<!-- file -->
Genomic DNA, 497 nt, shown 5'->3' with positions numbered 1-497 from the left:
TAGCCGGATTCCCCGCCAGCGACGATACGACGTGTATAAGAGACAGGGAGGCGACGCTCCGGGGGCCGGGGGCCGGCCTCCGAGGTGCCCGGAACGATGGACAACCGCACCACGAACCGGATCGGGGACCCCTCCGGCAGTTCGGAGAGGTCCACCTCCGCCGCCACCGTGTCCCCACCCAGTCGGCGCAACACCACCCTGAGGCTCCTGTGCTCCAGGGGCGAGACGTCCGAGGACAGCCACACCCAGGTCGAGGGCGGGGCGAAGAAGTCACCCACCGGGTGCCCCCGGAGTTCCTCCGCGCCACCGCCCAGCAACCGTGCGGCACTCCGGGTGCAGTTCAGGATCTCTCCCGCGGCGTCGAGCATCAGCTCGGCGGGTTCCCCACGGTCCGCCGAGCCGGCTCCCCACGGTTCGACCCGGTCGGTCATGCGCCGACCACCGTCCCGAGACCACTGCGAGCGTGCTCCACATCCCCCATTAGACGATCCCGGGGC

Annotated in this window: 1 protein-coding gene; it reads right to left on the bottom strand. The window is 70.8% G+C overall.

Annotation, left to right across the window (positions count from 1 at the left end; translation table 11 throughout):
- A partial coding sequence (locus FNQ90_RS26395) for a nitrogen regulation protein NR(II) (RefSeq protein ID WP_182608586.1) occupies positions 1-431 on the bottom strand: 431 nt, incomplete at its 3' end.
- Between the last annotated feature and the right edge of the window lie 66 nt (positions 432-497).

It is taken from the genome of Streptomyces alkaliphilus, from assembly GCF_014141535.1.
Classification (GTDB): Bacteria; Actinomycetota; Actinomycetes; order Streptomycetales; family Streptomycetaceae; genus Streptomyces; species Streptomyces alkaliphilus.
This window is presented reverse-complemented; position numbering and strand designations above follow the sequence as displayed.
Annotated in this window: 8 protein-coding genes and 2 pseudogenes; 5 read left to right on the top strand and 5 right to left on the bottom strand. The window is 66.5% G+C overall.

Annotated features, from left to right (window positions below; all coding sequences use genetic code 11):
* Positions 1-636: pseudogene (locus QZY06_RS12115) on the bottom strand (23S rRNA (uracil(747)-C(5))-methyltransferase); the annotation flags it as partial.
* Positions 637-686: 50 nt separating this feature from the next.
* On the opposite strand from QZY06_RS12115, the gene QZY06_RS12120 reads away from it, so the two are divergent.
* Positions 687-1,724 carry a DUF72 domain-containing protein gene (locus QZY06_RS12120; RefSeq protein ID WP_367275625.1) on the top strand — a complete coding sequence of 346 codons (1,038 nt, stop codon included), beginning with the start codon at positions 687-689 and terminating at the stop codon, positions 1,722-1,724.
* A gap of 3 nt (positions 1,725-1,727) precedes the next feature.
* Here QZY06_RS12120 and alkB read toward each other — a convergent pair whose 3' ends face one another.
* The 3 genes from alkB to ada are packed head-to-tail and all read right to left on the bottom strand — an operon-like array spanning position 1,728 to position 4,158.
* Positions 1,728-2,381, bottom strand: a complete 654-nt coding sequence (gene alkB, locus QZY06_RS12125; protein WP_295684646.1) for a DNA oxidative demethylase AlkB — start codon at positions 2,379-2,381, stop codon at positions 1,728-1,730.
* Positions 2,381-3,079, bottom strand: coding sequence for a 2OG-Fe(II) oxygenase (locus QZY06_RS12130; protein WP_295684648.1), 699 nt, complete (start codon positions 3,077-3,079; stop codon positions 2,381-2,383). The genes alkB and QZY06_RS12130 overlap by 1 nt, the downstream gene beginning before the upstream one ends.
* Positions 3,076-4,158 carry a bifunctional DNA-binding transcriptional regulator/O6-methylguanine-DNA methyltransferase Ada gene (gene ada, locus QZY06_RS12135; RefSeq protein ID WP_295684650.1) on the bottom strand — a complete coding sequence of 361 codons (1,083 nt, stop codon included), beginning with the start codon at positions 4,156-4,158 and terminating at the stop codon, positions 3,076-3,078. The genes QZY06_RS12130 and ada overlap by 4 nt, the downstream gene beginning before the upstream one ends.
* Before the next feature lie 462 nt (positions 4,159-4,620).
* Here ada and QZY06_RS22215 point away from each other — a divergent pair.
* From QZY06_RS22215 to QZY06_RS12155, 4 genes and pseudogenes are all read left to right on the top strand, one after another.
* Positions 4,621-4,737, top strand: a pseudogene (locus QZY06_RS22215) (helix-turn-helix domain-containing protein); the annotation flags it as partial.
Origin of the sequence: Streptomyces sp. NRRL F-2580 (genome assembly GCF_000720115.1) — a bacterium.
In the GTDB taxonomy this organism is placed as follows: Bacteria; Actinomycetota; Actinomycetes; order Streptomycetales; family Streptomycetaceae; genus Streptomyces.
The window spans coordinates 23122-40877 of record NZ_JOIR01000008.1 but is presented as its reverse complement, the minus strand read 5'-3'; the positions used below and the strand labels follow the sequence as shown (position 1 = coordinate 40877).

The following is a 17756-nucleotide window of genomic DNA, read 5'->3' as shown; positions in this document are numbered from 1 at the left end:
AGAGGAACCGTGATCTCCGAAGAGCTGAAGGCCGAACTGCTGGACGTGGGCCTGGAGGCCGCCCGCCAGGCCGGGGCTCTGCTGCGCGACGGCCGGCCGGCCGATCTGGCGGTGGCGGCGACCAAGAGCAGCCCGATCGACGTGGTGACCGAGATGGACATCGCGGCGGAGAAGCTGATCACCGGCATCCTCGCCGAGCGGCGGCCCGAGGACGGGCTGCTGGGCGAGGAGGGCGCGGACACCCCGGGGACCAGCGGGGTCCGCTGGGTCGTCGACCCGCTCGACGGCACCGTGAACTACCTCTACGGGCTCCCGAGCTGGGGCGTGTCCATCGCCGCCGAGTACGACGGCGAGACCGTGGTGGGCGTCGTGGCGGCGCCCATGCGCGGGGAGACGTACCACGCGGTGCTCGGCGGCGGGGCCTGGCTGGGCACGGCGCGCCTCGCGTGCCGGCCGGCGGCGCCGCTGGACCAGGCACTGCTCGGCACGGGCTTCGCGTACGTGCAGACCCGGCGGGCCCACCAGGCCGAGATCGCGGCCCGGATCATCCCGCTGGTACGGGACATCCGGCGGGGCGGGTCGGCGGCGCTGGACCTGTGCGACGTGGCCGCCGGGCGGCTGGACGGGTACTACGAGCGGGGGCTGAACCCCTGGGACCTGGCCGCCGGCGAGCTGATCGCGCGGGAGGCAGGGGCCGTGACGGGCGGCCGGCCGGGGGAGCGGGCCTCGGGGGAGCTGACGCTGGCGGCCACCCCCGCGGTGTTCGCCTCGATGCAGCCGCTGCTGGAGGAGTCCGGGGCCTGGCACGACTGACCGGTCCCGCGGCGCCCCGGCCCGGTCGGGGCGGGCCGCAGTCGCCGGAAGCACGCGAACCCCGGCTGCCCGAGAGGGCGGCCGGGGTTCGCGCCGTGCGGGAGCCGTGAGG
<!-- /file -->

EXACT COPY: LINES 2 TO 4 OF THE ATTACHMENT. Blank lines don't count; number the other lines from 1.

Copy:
TAGCCGGATTCCCCGCCAGCGACGATACGACGTGTATAAGAGACAGGGAGGCGACGCTCCGGGGGCCGGGGGCCGGCCTCCGAGGTGCCCGGAACGATGGACAACCGCACCACGAACCGGATCGGGGACCCCTCCGGCAGTTCGGAGAGGTCCACCTCCGCCGCCACCGTGTCCCCACCCAGTCGGCGCAACACCACCCTGAGGCTCCTGTGCTCCAGGGGCGAGACGTCCGAGGACAGCCACACCCAGGTCGAGGGCGGGGCGAAGAAGTCACCCACCGGGTGCCCCCGGAGTTCCTCCGCGCCACCGCCCAGCAACCGTGCGGCACTCCGGGTGCAGTTCAGGATCTCTCCCGCGGCGTCGAGCATCAGCTCGGCGGGTTCCCCACGGTCCGCCGAGCCGGCTCCCCACGGTTCGACCCGGTCGGTCATGCGCCGACCACCGTCCCGAGACCACTGCGAGCGTGCTCCACATCCCCCATTAGACGATCCCGGGGC

Annotated in this window: 1 protein-coding gene; it reads right to left on the bottom strand. The window is 70.8% G+C overall.

Annotation, left to right across the window (positions count from 1 at the left end; translation table 11 throughout):